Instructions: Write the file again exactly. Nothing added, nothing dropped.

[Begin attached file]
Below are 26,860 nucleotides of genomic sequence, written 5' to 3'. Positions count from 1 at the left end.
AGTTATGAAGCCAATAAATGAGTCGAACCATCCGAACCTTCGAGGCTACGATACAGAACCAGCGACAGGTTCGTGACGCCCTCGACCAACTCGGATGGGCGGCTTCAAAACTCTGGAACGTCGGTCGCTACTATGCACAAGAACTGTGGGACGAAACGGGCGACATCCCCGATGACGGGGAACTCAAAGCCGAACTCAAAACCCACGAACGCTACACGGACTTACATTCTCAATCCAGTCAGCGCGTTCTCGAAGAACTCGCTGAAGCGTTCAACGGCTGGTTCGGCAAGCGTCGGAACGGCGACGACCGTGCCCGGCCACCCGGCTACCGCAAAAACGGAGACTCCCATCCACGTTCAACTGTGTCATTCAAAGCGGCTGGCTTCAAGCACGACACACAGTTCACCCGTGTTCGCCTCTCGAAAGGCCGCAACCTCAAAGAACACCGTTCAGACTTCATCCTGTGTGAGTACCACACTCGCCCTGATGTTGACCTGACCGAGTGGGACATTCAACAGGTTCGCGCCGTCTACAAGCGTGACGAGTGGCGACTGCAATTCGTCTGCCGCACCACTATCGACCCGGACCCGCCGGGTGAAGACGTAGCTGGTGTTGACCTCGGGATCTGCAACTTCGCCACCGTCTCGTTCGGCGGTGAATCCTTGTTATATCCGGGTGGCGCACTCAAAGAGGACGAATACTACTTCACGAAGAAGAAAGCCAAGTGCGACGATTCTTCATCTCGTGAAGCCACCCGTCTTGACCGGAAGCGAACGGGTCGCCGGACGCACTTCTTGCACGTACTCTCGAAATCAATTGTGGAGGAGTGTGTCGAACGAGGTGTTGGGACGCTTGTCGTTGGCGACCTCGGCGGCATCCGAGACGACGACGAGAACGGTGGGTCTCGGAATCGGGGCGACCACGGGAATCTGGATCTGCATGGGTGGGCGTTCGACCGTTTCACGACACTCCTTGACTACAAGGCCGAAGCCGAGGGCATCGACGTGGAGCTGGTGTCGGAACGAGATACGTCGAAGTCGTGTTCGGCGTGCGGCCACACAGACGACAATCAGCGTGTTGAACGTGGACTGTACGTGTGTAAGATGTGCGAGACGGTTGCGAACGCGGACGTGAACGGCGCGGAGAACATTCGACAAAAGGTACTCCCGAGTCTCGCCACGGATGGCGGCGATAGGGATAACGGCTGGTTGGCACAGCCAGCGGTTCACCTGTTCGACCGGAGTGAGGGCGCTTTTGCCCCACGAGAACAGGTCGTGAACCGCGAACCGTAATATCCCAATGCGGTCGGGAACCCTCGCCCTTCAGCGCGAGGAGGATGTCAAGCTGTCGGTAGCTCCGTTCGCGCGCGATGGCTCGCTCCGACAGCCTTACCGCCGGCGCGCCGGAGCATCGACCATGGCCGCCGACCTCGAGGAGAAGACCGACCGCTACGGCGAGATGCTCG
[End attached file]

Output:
Below are 26,860 nucleotides of genomic sequence, written 5' to 3'. Positions count from 1 at the left end.
AGTTATGAAGCCAATAAATGAGTCGAACCATCCGAACCTTCGAGGCTACGATACAGAACCAGCGACAGGTTCGTGACGCCCTCGACCAACTCGGATGGGCGGCTTCAAAACTCTGGAACGTCGGTCGCTACTATGCACAAGAACTGTGGGACGAAACGGGCGACATCCCCGATGACGGGGAACTCAAAGCCGAACTCAAAACCCACGAACGCTACACGGACTTACATTCTCAATCCAGTCAGCGCGTTCTCGAAGAACTCGCTGAAGCGTTCAACGGCTGGTTCGGCAAGCGTCGGAACGGCGACGACCGTGCCCGGCCACCCGGCTACCGCAAAAACGGAGACTCCCATCCACGTTCAACTGTGTCATTCAAAGCGGCTGGCTTCAAGCACGACACACAGTTCACCCGTGTTCGCCTCTCGAAAGGCCGCAACCTCAAAGAACACCGTTCAGACTTCATCCTGTGTGAGTACCACACTCGCCCTGATGTTGACCTGACCGAGTGGGACATTCAACAGGTTCGCGCCGTCTACAAGCGTGACGAGTGGCGACTGCAATTCGTCTGCCGCACCACTATCGACCCGGACCCGCCGGGTGAAGACGTAGCTGGTGTTGACCTCGGGATCTGCAACTTCGCCACCGTCTCGTTCGGCGGTGAATCCTTGTTATATCCGGGTGGCGCACTCAAAGAGGACGAATACTACTTCACGAAGAAGAAAGCCAAGTGCGACGATTCTTCATCTCGTGAAGCCACCCGTCTTGACCGGAAGCGAACGGGTCGCCGGACGCACTTCTTGCACGTACTCTCGAAATCAATTGTGGAGGAGTGTGTCGAACGAGGTGTTGGGACGCTTGTCGTTGGCGACCTCGGCGGCATCCGAGACGACGACGAGAACGGTGGGTCTCGGAATCGGGGCGACCACGGGAATCTGGATCTGCATGGGTGGGCGTTCGACCGTTTCACGACACTCCTTGACTACAAGGCCGAAGCCGAGGGCATCGACGTGGAGCTGGTGTCGGAACGAGATACGTCGAAGTCGTGTTCGGCGTGCGGCCACACAGACGACAATCAGCGTGTTGAACGTGGACTGTACGTGTGTAAGATGTGCGAGACGGTTGCGAACGCGGACGTGAACGGCGCGGAGAACATTCGACAAAAGGTACTCCCGAGTCTCGCCACGGATGGCGGCGATAGGGATAACGGCTGGTTGGCACAGCCAGCGGTTCACCTGTTCGACCGGAGTGAGGGCGCTTTTGCCCCACGAGAACAGGTCGTGAACCGCGAACCGTAATATCCCAATGCGGTCGGGAACCCTCGCCCTTCAGCGCGAGGAGGATGTCAAGCTGTCGGTAGCTCCGTTCGCGCGCGATGGCTCGCTCCGACAGCCTTACCGCCGGCGCGCCGGAGCATCGACCATGGCCGCCGACCTCGAGGAGAAGACCGACCGCTACGGCGAGATGCTCG